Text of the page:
Self-Interest, group interest, and values : the determinants of mass attitudes towards foreign aid in donor countries
- Why do individuals in donor countries support foreign aid? My dissertation examines three explanatory factors drawn from the literature on support for the welfare state: self-interest, group interest, and values. Chapter 2, Material Interests: The Self and the Nation, investigates the self-interest hypothesis. Although a considerable amount of past research focuses on the extent to which self-interest shapes attitudes towards foreign economic policies, few have investigated whether self-interest shapes opinion towards foreign aid. Moreover, the few studies on self-interest and foreign aid have provided mixed evidence in support of the relationship. These mixed findings, however, are largely the result of including objective proxies for self-interest in existing models of public opinion about foreign aid rather than building theory about the role of self-interest in foreign aid attitude formation. This study fills that gap in the literature and argues that the costs and benefits of foreign aid are neither clear nor salient to individuals in donor countries leading few individuals to believe that foreign aid affects their economic standing. By contrast, I argue that the costs and benefits of foreign aid to the nation are made clearer and more salient by elites, leading national interests to be a stronger predictor of attitudes towards foreign aid. I test these arguments using original surveys fielded in the United States and United Kingdom. I provide both observational and experimental evidence in support of the theory. In Chapter 3, Transnational Ties and Group Interests, I examine the role of group interest through a study of the effects of transnational ties on individual support for foreign aid. Although globalization and international migration have led more people than ever to have personal connections that cross national borders, we know little about how these personal connections affect attitudes towards foreign aid. In this study, I argue that transnational ties increase support for foreign aid via two possible mechanisms: group interests and cosmopolitanism. I test this theory using an original survey experiment embedded in a national survey of 1,000 Latino Americans. I find that Latinos vary significantly in the strength of their foreign ties and the strength of these ties is strongly correlated with support for U.S. foreign aid. The findings from the experiment, which varies the location of a U.S. foreign aid program, provides evidence in support of the cosmopolitan mechanism: Latinos with transnational ties equally support aid to Africa and aid to Latin America. A test of the generalizability of the findings to other racial and ethnic groups in the United States and United Kingdom reveal however that group interests may be a more powerful mechanism outside of the Latino American community. This study introduces an important new explanatory variable into the study of international redistribution and provides insight into the emerging link between international migration and foreign aid. Finally, Chapter 4, Values at the Water's Edge, looks at how values shape attitudes towards foreign aid. Prior research on public opinion about foreign aid points to the importance of values related to the welfare state such as economic ideology. Scholars argue that liberals, who support redistribution at home, also support redistribution abroad in the form of foreign aid. Yet, the conditions under which individuals apply values learned in the domestic political context to issues of foreign policy remain undertheorized. In this chapter, I argue that ideology interacts with foreign policy orientation -- individuals' placement along the internationalist/isolationist spectrum -- to shape mass attitudes towards foreign aid. Using data from public opinion surveys fielded in three different donor countries -- the United States, United Kingdom, and Norway -- I show that ideology is strongly associated with support for foreign aid among internationalists, but has little effect on isolationists' foreign aid preferences. The interaction also reveals a split among liberals: Liberal internationalists strongly favor foreign aid, but liberal isolationists oppose it. These findings help explain why American and British support for foreign aid is lower than support in countries like Norway, why domestic welfare programs in some countries are more popular than foreign aid, and why some countries have generous welfare states but are foreign aid laggards. In summary, this dissertation offers new theory and data to advance our understanding of why individuals in donor countries support foreign aid. The final chapter distills these theoretical contributions and findings, and offers reflections on steps for future research.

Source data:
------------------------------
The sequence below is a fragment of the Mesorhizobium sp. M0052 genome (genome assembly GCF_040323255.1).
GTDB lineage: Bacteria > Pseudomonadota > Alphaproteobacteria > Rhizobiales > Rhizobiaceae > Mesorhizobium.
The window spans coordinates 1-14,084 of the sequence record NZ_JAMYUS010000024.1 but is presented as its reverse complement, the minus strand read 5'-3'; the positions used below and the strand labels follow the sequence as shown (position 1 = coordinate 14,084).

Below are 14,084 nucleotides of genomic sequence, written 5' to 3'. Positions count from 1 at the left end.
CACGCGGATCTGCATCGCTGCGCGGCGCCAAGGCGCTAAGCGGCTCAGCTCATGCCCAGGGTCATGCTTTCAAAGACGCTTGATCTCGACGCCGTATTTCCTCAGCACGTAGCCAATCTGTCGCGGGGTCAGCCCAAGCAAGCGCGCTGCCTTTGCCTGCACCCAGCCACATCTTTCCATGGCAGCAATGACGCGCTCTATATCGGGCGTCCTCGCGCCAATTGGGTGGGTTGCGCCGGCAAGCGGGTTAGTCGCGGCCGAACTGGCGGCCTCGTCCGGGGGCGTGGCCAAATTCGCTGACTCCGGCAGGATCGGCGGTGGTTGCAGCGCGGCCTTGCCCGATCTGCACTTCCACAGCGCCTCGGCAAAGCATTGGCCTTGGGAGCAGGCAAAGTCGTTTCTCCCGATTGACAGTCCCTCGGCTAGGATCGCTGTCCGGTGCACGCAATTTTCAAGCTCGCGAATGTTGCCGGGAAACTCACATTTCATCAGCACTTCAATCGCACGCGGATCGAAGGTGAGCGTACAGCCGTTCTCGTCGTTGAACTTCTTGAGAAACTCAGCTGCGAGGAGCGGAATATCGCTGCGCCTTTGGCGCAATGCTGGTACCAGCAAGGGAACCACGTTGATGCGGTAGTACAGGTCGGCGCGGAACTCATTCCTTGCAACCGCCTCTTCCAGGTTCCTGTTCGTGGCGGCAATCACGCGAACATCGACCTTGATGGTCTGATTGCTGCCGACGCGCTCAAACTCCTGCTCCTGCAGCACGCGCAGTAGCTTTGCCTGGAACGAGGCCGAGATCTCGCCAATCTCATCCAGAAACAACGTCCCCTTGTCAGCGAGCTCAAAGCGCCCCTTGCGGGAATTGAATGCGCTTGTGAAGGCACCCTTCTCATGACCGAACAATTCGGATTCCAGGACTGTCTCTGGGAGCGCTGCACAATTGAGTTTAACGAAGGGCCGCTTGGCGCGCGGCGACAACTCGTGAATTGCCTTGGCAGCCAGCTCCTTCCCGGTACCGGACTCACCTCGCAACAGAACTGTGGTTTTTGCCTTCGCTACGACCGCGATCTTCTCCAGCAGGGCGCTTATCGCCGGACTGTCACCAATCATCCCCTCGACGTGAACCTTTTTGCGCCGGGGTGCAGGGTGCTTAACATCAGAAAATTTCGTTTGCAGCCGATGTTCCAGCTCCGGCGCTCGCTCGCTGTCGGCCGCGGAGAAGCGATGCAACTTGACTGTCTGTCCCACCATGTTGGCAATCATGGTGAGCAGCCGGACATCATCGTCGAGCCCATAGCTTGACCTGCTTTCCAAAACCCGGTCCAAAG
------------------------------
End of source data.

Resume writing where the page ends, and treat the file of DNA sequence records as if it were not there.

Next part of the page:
|Type of resource
|electronic; electronic resource; remote
|1 online resource.
|Stanford University, Department of Political Science.
|Schultz, Kenneth A
|Sniderman, Paul M
|Schultz, Kenneth A
|Sniderman, Paul M
|Statement of responsibility
|Submitted to the Department of Political Science.
|Thesis (Ph.D.)--Stanford University, 2015.
- © 2015 by Lauren Rochelle Prather
- This work is licensed under a Creative Commons Attribution Non Commercial 3.0 Unported license (CC BY-NC).
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